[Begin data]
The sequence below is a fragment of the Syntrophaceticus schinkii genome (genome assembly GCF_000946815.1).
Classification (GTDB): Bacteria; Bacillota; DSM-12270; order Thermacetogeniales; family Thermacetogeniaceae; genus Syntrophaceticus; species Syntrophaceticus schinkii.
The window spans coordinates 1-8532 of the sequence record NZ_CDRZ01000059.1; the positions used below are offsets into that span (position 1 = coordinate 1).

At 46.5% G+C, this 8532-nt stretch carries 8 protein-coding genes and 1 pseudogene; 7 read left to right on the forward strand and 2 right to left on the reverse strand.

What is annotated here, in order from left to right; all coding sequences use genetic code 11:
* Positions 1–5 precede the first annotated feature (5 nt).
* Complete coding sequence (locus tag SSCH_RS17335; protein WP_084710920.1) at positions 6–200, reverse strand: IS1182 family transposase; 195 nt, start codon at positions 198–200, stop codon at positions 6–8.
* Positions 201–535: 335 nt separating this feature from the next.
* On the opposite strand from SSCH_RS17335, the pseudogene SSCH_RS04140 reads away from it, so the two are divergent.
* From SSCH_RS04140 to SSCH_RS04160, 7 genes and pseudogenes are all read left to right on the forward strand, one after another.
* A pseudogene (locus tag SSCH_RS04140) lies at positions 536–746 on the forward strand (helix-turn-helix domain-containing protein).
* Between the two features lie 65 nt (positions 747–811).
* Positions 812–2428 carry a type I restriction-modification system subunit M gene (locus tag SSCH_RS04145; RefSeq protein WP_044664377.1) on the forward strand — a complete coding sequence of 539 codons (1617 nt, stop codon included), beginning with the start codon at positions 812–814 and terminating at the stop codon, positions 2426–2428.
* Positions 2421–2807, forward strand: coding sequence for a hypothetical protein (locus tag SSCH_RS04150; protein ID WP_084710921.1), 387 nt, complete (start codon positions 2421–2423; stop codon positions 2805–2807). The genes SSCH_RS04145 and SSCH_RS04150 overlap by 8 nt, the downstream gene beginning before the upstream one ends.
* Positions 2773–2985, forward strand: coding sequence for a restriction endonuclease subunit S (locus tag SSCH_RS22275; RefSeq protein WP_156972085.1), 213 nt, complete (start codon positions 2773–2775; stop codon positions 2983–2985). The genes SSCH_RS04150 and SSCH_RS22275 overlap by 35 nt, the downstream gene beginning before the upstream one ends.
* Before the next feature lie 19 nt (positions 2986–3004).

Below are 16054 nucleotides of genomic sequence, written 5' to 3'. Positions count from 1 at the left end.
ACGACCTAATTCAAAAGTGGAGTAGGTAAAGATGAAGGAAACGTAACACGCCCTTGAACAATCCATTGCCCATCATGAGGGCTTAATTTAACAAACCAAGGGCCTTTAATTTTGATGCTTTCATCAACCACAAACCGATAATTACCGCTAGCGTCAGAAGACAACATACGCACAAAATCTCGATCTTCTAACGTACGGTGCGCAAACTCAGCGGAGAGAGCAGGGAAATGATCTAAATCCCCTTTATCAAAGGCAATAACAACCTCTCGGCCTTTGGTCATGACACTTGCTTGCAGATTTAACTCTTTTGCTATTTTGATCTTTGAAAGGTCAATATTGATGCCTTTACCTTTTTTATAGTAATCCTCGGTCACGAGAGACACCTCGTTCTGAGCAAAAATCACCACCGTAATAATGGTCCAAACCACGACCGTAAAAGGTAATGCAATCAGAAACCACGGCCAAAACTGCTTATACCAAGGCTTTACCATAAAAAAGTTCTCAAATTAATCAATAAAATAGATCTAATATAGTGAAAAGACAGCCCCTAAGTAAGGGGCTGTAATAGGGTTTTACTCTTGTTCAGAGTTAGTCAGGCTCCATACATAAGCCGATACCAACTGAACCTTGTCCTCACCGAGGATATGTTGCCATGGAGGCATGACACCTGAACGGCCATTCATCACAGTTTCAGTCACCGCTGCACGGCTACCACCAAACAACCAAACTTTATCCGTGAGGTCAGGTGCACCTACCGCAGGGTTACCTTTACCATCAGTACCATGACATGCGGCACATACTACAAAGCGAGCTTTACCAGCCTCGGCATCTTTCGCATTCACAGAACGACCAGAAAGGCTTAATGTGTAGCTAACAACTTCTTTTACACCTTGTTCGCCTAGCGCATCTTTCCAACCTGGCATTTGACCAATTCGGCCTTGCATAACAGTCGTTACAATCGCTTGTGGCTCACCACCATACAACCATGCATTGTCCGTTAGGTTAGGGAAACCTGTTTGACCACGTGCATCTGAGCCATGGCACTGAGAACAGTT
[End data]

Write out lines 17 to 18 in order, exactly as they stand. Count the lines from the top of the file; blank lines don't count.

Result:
Below are 16054 nucleotides of genomic sequence, written 5' to 3'. Positions count from 1 at the left end.
ACGACCTAATTCAAAAGTGGAGTAGGTAAAGATGAAGGAAACGTAACACGCCCTTGAACAATCCATTGCCCATCATGAGGGCTTAATTTAACAAACCAAGGGCCTTTAATTTTGATGCTTTCATCAACCACAAACCGATAATTACCGCTAGCGTCAGAAGACAACATACGCACAAAATCTCGATCTTCTAACGTACGGTGCGCAAACTCAGCGGAGAGAGCAGGGAAATGATCTAAATCCCCTTTATCAAAGGCAATAACAACCTCTCGGCCTTTGGTCATGACACTTGCTTGCAGATTTAACTCTTTTGCTATTTTGATCTTTGAAAGGTCAATATTGATGCCTTTACCTTTTTTATAGTAATCCTCGGTCACGAGAGACACCTCGTTCTGAGCAAAAATCACCACCGTAATAATGGTCCAAACCACGACCGTAAAAGGTAATGCAATCAGAAACCACGGCCAAAACTGCTTATACCAAGGCTTTACCATAAAAAAGTTCTCAAATTAATCAATAAAATAGATCTAATATAGTGAAAAGACAGCCCCTAAGTAAGGGGCTGTAATAGGGTTTTACTCTTGTTCAGAGTTAGTCAGGCTCCATACATAAGCCGATACCAACTGAACCTTGTCCTCACCGAGGATATGTTGCCATGGAGGCATGACACCTGAACGGCCATTCATCACAGTTTCAGTCACCGCTGCACGGCTACCACCAAACAACCAAACTTTATCCGTGAGGTCAGGTGCACCTACCGCAGGGTTACCTTTACCATCAGTACCATGACATGCGGCACATACTACAAAGCGAGCTTTACCAGCCTCGGCATCTTTCGCATTCACAGAACGACCAGAAAGGCTTAATGTGTAGCTAACAACTTCTTTTACACCTTGTTCGCCTAGCGCATCTTTCCAACCTGGCATTTGACCAATTCGGCCTTGCATAACAGTCGTTACAATCGCTTGTGGCTCACCACCATACAACCATGCATTGTCCGTTAGGTTAGGGAAACCTGTTTGACCACGTGCATCTGAGCCATGGCACTGAGAACAGTT